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Antimicrobial and radical scavenging activity of leaf and rhizome extract of Alpinia galanga (L.) Willd (Zingiberaceae)

Yashoda Kambar1, Vivek M. N1, Prashith Kekuda T.R1, Raghavendra H. L2*
  1. P.G. Department of Studies and Research in Microbiology, Sahyadri Science College (Autonomous), Kuvempu University, Shivamogga-577203, Karnataka, India
  2. College of Medical and Health Sciences, Wollega University, Post Box No: 395, Nekemte, Ethiopia
Corresponding Author: Dr. Raghavendra H L Assistant Professor, College of Medical and Health Sciences, Wollega University, Post Box No: 395, Nekemte, Ethiopia E-mail: raghu_hl@rediffmail.com
Date of Submission: 08-02-2014 Date of Acceptance: 22-02-2014 Conflict of Interest: NIL Source of Support: NONE
Copyright: © 2014 Dr. Raghavendra H L et al, publisher and licensee IYPF. This is an Open Access article which permits unrestricted noncommercial use, provided the original work is properly cited.
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Abstract

Alpinia galanga (L.) Willd belonging to the family Zingiberaceae is widely distributed in tropical areas. The plant is used in food preparation and as medicine. The present study was carried out to determine antimicrobial and radical scavenging effect of leaf and rhizome extract of A. galanga. The powdered leaf and rhizome were extracted by soxhlet extraction using methanol. Antimicrobial activity of extracts was determined by Agar well diffusion assay against 15 clinical isolates of bacteria (from burn, dental caries and urinary tract infection) and two fungi (Candida albicans and Cryptococcus neoformans). Radical scavenging activity of extracts was determined by DPPH free radical scavenging assay. Total phenolic and flavonoid contents were estimated by Folin- Ciocalteau reagent and Aluminium chloride colorimetric estimation method respectively. Rhizome extract was found to possess high inhibitory activity against fungi and clinical isolates of bacteria. Inhibitory activity was marked against burn and dental caries isolates when compared to urinary tract isolates. Overall, Gram positive bacteria showed higher susceptibility to extracts. Among fungi, C. neoformans was inhibited to higher extent. The extracts have shown dose dependent scavenging of free radicals. The rhizome extract (IC50 32.34μg/ml) was more efficient in scavenging free radicals than leaf extract as revealed by low IC50 value. The content of total phenolics and flavonoids were high in rhizome extract when compared to leaf extract. Marked antimicrobial and radical scavenging potential of rhizome extract can be ascribed to high phenolic and flavonoid content. The plant can be used for the development of agents active against pathogenic microbes and radical induced damage.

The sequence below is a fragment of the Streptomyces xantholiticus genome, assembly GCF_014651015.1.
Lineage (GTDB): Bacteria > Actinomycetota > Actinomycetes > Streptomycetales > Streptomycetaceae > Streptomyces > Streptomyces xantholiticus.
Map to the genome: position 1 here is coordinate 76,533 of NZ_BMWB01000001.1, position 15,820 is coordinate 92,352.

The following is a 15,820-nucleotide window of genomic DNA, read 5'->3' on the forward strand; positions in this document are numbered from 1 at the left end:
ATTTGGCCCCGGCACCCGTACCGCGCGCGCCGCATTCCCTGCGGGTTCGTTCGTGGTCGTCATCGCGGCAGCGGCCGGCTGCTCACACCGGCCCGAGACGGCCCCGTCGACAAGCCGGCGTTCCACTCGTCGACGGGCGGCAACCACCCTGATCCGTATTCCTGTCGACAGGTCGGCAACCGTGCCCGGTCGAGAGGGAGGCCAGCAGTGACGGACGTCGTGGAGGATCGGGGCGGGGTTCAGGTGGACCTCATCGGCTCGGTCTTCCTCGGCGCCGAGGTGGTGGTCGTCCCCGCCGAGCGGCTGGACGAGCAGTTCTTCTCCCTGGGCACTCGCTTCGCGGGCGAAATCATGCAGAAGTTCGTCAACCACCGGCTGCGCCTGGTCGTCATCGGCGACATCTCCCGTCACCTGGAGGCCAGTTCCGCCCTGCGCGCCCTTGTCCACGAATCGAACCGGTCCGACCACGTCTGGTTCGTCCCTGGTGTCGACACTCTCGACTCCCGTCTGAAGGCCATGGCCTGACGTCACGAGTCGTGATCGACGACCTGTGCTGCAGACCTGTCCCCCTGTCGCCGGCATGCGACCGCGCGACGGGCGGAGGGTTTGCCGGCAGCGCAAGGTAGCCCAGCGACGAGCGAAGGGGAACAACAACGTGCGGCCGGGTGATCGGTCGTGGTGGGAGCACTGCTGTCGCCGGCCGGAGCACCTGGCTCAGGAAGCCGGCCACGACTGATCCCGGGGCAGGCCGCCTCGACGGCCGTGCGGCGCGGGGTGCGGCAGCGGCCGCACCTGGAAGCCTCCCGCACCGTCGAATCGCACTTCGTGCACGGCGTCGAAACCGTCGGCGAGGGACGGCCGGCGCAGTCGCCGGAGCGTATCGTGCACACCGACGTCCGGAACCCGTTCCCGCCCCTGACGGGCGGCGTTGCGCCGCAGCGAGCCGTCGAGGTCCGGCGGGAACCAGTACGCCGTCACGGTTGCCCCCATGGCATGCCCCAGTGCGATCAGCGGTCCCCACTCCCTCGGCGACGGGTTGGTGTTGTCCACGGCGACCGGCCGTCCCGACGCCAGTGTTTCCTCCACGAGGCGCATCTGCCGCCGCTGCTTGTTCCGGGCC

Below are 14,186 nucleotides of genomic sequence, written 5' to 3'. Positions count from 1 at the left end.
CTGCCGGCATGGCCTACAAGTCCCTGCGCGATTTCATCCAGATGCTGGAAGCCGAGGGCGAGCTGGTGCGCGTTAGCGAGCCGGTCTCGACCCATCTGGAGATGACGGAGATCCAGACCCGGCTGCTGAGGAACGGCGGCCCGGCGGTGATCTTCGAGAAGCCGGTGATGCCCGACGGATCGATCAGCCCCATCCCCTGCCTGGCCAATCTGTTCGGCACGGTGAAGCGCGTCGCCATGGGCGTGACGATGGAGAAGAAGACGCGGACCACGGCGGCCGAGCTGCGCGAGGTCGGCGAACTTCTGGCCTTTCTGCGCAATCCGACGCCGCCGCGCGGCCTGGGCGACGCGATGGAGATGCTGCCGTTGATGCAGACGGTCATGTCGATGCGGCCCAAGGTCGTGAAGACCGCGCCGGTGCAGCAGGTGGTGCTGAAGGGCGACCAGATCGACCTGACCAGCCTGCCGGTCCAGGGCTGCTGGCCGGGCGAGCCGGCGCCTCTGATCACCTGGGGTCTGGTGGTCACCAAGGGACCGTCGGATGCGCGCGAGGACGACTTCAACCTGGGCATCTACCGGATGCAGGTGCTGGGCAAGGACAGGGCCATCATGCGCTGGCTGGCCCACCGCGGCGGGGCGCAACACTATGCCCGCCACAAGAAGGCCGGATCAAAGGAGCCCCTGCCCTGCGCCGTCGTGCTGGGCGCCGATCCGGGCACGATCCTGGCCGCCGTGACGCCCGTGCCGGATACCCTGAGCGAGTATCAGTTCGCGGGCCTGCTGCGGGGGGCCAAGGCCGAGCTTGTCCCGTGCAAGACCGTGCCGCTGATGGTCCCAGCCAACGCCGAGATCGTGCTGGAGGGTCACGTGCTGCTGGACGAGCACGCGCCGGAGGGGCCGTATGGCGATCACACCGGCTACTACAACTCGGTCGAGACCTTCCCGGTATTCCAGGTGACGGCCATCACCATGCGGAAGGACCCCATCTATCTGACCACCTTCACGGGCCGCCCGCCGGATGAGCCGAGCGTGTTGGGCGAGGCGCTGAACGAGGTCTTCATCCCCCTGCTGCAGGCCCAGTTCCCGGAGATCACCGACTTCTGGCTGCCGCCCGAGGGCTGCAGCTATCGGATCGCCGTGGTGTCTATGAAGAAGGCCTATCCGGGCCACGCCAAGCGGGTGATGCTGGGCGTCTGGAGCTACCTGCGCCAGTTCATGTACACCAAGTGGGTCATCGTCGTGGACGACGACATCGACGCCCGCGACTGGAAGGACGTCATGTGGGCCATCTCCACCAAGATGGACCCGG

Key words

Alpinia galanga, DPPH, Agar well diffusion, Total phenolic, flavonoid

INTRODUCTION

Alpinia galanga (L.) Willd (Zingiberaceae) is a rhizomatous plant having distinctive aroma (due to essential oils and phenolic compounds), distributed widely in tropical areas and used as a medicine in many countries. The rhizomes act as carminative, used to treat rheumatism, spleen pain, bronchitis, diabetes mellitus and loss of appetite. The plant is used to treat stomachaches in China and Thailand. The fresh rhizome has a characteristic fragrance and pungency. The rhizome is used to flavor cooked food. The rhizome is used as an essential component in Thai curries paste[1,2,3]. The plant has got traditional uses. The rhizome is sold for stimulant property by local herbal vendors in Tamil Nadu, India[4]. To relieve asthma, the root powder, along with other plants, is mixed with natural honey and administered[5]. The plant has been traditionally used as offerings to god in kani tribal community[6]. In Malaysia, the juice from the pounded leaves is applied topically on skin diseases[7]. From the rhizomes, compounds viz., -Sitosterol Diarabinoside[8], -sitosterol diglucosyl caprate[9], Galangoflavonoside[10] and 1-Acetoxychavicol acetate[11] have been isolated.
Different parts of the plant have shown to possess various bioactivities. Rhizome extracts showed analgesic[12], anthelmintic[13], anti-